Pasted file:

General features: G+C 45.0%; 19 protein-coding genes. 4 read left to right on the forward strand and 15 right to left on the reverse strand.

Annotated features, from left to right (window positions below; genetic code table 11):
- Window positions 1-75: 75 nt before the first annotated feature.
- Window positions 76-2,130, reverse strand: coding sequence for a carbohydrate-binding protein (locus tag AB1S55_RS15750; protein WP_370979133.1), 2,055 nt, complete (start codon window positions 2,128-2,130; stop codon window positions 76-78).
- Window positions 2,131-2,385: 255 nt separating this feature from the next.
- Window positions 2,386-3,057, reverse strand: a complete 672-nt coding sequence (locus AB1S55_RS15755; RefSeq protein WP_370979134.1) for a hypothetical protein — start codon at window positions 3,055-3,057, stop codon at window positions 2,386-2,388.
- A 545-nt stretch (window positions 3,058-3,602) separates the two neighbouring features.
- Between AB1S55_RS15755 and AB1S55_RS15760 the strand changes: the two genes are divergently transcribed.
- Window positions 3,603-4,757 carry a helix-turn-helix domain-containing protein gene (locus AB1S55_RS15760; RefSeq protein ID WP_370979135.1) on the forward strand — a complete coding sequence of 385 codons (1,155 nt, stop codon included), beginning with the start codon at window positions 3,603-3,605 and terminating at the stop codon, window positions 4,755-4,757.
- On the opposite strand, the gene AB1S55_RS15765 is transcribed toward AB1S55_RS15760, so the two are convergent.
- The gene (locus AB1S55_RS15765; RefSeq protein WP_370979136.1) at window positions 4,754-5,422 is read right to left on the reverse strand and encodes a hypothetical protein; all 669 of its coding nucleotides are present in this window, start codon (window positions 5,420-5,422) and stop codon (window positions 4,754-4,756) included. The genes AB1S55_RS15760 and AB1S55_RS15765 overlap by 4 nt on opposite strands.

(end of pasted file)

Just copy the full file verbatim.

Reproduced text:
General features: G+C 45.0%; 19 protein-coding genes. 4 read left to right on the forward strand and 15 right to left on the reverse strand.

Annotated features, from left to right (window positions below; genetic code table 11):
- Window positions 1-75: 75 nt before the first annotated feature.
- Window positions 76-2,130, reverse strand: coding sequence for a carbohydrate-binding protein (locus tag AB1S55_RS15750; protein WP_370979133.1), 2,055 nt, complete (start codon window positions 2,128-2,130; stop codon window positions 76-78).
- Window positions 2,131-2,385: 255 nt separating this feature from the next.
- Window positions 2,386-3,057, reverse strand: a complete 672-nt coding sequence (locus AB1S55_RS15755; RefSeq protein WP_370979134.1) for a hypothetical protein — start codon at window positions 3,055-3,057, stop codon at window positions 2,386-2,388.
- A 545-nt stretch (window positions 3,058-3,602) separates the two neighbouring features.
- Between AB1S55_RS15755 and AB1S55_RS15760 the strand changes: the two genes are divergently transcribed.
- Window positions 3,603-4,757 carry a helix-turn-helix domain-containing protein gene (locus AB1S55_RS15760; RefSeq protein ID WP_370979135.1) on the forward strand — a complete coding sequence of 385 codons (1,155 nt, stop codon included), beginning with the start codon at window positions 3,603-3,605 and terminating at the stop codon, window positions 4,755-4,757.
- On the opposite strand, the gene AB1S55_RS15765 is transcribed toward AB1S55_RS15760, so the two are convergent.
- The gene (locus AB1S55_RS15765; RefSeq protein WP_370979136.1) at window positions 4,754-5,422 is read right to left on the reverse strand and encodes a hypothetical protein; all 669 of its coding nucleotides are present in this window, start codon (window positions 5,420-5,422) and stop codon (window positions 4,754-4,756) included. The genes AB1S55_RS15760 and AB1S55_RS15765 overlap by 4 nt on opposite strands.